Forty one percent of people who identify as transgender, according to a 2014 study done by the Williams Institute at UCLA, attempt suicide in their lifetime. To attribute this number to external “oppression” instead of internal confusion does no service to the transgender community. Notwithstanding one’s willingness or unwillingness to consider gender dysphoria a mental illness, the condition is highly comorbid with other psychological disorders. In a 2009 study published in a peer-reviewed journal, Case Western Reserve University’s Department of Psychiatry examined recent case studies in their Gender Identity Clinic, and found that “90 percent of these diverse patients had at least one other form of psychopathology.” The study’s abstract continues, noting that an “[e]mphasis on civil rights is not a substitute for the recognition and treatment of associated psychopathology. Gender identity specialists, unlike the media, need to be concerned about the majority of patients.” In a much larger study, board-certified Dutch psychiatrists examined 351 transgender patients in their 2003 report, and found that 61 percent of those patients harbored other psychiatric conditions, including personality, dissociative and psychotic disorders. Contemplating these statistics, combined with troubling studies on postoperative regret, Walt Heyer, a lifelong sufferer of gender dysphoria who lived eight years as a woman following sex reassignment surgery, said the following in a 2015 op-ed at the Federalist:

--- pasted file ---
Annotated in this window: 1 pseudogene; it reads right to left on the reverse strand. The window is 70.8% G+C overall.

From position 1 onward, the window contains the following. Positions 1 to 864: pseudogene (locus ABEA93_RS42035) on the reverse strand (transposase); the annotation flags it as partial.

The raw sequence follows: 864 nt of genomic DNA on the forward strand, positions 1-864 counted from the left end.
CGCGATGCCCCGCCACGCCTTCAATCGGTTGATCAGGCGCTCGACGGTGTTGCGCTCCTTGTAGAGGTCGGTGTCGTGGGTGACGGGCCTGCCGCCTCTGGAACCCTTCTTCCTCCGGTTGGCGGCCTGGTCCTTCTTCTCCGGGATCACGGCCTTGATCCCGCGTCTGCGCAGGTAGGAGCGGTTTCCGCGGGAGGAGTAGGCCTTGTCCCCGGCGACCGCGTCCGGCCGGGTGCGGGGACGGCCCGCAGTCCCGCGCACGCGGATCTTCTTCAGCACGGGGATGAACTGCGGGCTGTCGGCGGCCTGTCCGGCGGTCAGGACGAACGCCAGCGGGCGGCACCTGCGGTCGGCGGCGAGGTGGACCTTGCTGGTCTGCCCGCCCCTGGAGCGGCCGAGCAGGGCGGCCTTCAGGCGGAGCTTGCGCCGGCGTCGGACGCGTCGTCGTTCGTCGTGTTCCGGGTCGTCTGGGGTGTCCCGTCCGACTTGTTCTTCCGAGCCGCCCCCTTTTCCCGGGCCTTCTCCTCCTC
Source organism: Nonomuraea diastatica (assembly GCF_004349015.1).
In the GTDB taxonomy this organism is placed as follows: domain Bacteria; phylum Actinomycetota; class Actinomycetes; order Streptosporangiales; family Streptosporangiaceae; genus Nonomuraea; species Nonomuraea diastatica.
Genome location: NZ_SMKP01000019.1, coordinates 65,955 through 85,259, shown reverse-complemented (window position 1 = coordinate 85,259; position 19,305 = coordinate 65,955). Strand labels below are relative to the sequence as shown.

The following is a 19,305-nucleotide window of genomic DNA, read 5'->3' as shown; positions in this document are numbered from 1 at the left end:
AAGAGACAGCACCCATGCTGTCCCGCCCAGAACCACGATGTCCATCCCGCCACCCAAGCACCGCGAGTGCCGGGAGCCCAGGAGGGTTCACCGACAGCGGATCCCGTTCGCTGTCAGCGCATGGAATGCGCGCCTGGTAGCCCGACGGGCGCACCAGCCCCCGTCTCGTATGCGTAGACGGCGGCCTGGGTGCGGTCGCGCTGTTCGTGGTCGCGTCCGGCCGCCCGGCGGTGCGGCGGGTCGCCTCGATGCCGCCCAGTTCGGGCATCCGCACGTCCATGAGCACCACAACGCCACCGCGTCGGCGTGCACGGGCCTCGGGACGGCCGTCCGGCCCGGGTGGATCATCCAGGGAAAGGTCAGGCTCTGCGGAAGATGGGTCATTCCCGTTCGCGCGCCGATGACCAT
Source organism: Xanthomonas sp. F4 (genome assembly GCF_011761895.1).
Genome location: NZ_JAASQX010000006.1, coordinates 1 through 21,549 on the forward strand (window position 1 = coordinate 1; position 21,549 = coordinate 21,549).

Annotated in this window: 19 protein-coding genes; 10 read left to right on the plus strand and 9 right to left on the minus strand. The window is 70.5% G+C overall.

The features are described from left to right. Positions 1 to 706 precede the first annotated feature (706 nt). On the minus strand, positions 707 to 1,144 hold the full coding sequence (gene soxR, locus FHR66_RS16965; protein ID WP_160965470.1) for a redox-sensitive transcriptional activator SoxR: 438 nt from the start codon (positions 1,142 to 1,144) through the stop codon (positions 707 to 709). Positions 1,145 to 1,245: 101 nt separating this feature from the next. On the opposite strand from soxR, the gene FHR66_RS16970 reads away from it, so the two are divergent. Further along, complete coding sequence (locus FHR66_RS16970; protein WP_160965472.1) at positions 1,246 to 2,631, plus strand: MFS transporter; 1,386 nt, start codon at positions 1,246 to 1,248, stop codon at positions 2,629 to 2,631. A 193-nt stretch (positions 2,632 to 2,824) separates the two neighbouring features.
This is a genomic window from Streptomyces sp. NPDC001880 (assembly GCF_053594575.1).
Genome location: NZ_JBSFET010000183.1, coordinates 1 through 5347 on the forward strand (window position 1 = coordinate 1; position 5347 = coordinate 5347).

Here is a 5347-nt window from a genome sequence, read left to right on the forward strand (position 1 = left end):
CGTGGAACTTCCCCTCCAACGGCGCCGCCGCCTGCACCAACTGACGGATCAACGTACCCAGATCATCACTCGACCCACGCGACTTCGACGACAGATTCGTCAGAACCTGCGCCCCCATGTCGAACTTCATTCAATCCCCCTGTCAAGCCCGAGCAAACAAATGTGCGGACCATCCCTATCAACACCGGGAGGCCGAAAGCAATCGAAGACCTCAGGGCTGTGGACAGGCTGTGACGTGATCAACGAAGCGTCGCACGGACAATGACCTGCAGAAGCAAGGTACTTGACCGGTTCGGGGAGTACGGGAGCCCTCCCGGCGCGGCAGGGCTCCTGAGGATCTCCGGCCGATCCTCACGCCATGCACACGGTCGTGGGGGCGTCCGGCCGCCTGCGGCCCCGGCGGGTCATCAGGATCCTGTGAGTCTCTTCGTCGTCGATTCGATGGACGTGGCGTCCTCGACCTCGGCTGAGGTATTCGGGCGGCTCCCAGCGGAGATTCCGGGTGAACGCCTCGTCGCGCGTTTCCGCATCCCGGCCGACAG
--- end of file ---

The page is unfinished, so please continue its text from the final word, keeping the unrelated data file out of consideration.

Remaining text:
“The fallout of the media’s inclination to overlook the negative findings is simple: nothing will change…Thirty years from now, the environment will be the same. Co-existing mental illnesses in [transgendered people] won’t be treated. The attempted suicide rate will be high; transition regret will occur with frequency.It’s time for the media to stand up and provide the overwhelming evidence for all to see that mental illness, regret and suicide exist among [transgender individuals]. Only then will we see true improvement in the outcomes for all.”
In the name of inclusion, American society is attempting to fundamentally recreate itself in the image of an often-suicidal delusion. The Obama edict regarding restroom usage tacitly encouraged a view of gender that is complicit in an aberration that is often the very source of the transgender quagmire. Gender dysphoria is a phenomenon whose solution is wrought with examining larger questions about sex, gender, suicidality and comorbid mental illness. The media is putting forth a false narrative that society is prostrate before the misperceptions of a beleaguered few and in denial of the patently obvious reality that men and women are different. This discussion, in-depth as it is, is one that requires serious intellectual debate beyond the typically juvenile “settled science vs. religious rubes.”